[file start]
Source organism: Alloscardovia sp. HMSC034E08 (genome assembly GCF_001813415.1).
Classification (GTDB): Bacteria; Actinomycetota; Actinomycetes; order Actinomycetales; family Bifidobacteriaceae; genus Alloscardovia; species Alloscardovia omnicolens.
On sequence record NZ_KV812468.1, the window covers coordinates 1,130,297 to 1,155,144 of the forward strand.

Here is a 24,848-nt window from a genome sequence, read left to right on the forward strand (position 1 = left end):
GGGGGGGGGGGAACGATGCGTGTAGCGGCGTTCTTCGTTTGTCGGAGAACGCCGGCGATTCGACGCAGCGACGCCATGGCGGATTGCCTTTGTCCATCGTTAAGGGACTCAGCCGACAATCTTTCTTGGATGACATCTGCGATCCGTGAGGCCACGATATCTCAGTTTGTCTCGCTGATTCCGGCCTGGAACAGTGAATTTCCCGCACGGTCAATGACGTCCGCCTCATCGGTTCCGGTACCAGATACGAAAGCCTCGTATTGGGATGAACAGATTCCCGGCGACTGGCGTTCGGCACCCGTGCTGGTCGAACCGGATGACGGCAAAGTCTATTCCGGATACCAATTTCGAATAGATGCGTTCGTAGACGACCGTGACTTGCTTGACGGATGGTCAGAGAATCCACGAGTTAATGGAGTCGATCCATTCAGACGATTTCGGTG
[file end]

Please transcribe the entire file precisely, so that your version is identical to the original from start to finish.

Source organism: Alloscardovia sp. HMSC034E08 (genome assembly GCF_001813415.1).
Classification (GTDB): Bacteria; Actinomycetota; Actinomycetes; order Actinomycetales; family Bifidobacteriaceae; genus Alloscardovia; species Alloscardovia omnicolens.
On sequence record NZ_KV812468.1, the window covers coordinates 1,130,297 to 1,155,144 of the forward strand.

Here is a 24,848-nt window from a genome sequence, read left to right on the forward strand (position 1 = left end):
GGGGGGGGGGGAACGATGCGTGTAGCGGCGTTCTTCGTTTGTCGGAGAACGCCGGCGATTCGACGCAGCGACGCCATGGCGGATTGCCTTTGTCCATCGTTAAGGGACTCAGCCGACAATCTTTCTTGGATGACATCTGCGATCCGTGAGGCCACGATATCTCAGTTTGTCTCGCTGATTCCGGCCTGGAACAGTGAATTTCCCGCACGGTCAATGACGTCCGCCTCATCGGTTCCGGTACCAGATACGAAAGCCTCGTATTGGGATGAACAGATTCCCGGCGACTGGCGTTCGGCACCCGTGCTGGTCGAACCGGATGACGGCAAAGTCTATTCCGGATACCAATTTCGAATAGATGCGTTCGTAGACGACCGTGACTTGCTTGACGGATGGTCAGAGAATCCACGAGTTAATGGAGTCGATCCATTCAGACGATTTCGGTG